I wear ten rubber bands on each wrist to keep my hands from disappearing. I keep an even number of napkins in my left coat pocket. I have an empty floss container which I click open and shut as I walk, like those tin frog toys from childhood. It’s a rhythm, a tiny plastic heartbeat in my hand, chirping along as I navigate the uncharted waters of the grocery aisles, lanes that can still seem unfamiliar when the Voices get through and start commenting on my inability to focus on nutrition when I know full well that an anxiety attack in the frozen foods section is not the answer to the question “How much cholesterol is in these toaster waffles?” I simply click away until the answer comes. I make it fun. I write my shopping lists on neon note cards: lime-green for victuals, fuchsia for sundries. The list is my North Star. The sea of breakfast choices will not end in cookies. I am spelunking for food. Food is not a chore. Food is fuel. I am a healthy machine.
It wasn’t always this way. For example: a year ago, at my place of employment, I was experiencing paranoid delusions and hallucinations on the sales floor. It was uncontrollable enough that I had to leave my job. I had to admit to myself what I disliked most about myself: that once again I’d lost the connection which the rest of the world took for granted. That the unspoken, agreed-upon version of reality that got most folks through another twenty-four was something that I had failed to keep track of. Work was the one place I had come to depend on for that sense of normalcy, of being a part of the culture, a worker among workers. And I was. But for that brief moment where the curtain’s drawn back and the magician is just a man. A man with a mental illness responding to his own self- stigmatization.
Yet this particular episode turned out to be a godsend. I learned that day that the Human Resources director was a friend. She had assisted other employees who had had to deal with their own mental illness complications and challenges in the workplace. She was an advocate for us, someone versed in the proper channels, the routes to take to find our way back to work or home, calm and help. I went on family medical leave. I found my center again. I worked daily with my therapist to stabilize myself, ground myself, reacquaint myself with myself. We worked out a plan.
I have a list of people that I trust who I can call when I am feeling alone, afraid, or confused. I have learned to be unwaveringly honest about what is happening in my internal world, to speak my truth even when it doesn’t sound “right”. If I need to talk about distortions, fears, and anxieties, I just do. I’ve asked my friends for permission to speak freely, and they’ve granted it. They want to help. They want to see me be the best that I can be. They have seen me when I’m confused, wobbly, and unstable. They have listened while I freely associated. They’ve understood that it’s symptomatic when I feel I can’t trust them at all. When I’ve gone into isolation, they text or call or come over. They have been there for me all along, even when I had no comprehension of what it meant to have them have my back. Even when my thought disorder tells me they don’t care, they stand by me. They read information online and at the library. They watch interviews, talk to one another, their doctors, my family. They want to help. Because they love me.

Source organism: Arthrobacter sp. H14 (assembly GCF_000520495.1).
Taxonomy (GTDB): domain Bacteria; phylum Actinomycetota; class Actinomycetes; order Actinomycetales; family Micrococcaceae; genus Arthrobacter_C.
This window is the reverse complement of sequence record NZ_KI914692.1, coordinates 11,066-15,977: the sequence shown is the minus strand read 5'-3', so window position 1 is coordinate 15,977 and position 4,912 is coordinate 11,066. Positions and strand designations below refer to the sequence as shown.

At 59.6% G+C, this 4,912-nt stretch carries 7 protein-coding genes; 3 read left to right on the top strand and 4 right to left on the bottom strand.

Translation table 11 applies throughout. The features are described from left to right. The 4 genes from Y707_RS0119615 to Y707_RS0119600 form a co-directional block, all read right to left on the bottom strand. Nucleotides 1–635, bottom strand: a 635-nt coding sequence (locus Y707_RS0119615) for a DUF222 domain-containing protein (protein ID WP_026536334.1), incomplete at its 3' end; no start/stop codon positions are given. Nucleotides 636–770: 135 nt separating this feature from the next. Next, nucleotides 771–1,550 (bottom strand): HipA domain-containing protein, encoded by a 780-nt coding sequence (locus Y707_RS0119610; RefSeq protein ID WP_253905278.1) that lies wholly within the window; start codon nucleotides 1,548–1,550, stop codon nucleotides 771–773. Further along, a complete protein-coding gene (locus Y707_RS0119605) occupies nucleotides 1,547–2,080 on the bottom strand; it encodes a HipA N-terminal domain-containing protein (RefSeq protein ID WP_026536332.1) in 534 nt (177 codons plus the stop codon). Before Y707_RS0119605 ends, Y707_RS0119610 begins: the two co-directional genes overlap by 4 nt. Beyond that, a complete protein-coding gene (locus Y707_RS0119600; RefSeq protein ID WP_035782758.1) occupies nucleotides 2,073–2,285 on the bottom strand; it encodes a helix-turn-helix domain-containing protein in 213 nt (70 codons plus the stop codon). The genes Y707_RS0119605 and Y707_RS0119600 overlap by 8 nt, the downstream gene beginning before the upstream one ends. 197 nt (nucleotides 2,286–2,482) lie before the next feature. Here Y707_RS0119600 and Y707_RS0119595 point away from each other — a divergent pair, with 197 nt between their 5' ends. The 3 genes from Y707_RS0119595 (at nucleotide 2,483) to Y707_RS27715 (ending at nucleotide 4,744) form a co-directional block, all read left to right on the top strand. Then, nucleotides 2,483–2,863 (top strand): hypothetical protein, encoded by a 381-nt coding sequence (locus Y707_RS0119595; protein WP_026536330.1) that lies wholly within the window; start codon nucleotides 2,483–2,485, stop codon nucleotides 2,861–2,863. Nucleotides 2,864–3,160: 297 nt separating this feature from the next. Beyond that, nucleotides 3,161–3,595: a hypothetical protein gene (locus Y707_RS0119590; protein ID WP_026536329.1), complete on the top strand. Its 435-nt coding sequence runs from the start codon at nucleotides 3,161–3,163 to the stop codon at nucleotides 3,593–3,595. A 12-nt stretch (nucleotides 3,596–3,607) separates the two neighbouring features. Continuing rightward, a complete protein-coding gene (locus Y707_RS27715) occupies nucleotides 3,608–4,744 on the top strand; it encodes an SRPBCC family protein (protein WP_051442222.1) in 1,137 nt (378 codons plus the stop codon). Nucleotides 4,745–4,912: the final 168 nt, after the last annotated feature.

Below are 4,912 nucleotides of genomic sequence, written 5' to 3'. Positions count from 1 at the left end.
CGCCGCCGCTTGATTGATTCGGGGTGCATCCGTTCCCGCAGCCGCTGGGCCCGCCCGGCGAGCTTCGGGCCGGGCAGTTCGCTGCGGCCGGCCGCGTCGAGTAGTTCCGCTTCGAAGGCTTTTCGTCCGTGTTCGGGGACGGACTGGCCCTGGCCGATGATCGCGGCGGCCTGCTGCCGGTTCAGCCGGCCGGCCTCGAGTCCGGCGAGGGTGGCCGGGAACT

I was diagnosed in 2010, but I have lived with this mental illness all my life. What is different is that I have a name for it now, and professional help and information to assist me in managing my life. If a neon note card can assure me that I’ll have a healthy breakfast tomorrow, then a post-it note to call my sister can certainly insure that a voice attached to mine at the genetic level will respond with love and keep me tethered to the world. The phone is my compass. The sea of soul connections will not end in empty calories. I am spelunking for fuel. Love is not a choice. Love is essential. I am an honesty machine. I am surviving because I have learned to ask for help. I am an advocate for myself.
Pleased to meet you. My name is Henry. I live with schizophrenia.
Henry Boy Jenkins is a Seattle artist, writer, and musician living with schizophrenia. He received his diagnosis in 2010 and has been managing his illness with a passion ever since. He is currently writing a memoir chronicling his experiences with schizophrenia and trauma in the hope that people living with a mental illness – as well as those who love and care for them – will find something in his story that compels them to share their own. Publicly open in his advocacy for awareness and change, Henry focuses on education and communication as the most effective tools in any superhero’s utility belt. Honesty and humor work hand-in-hand to combat stigma.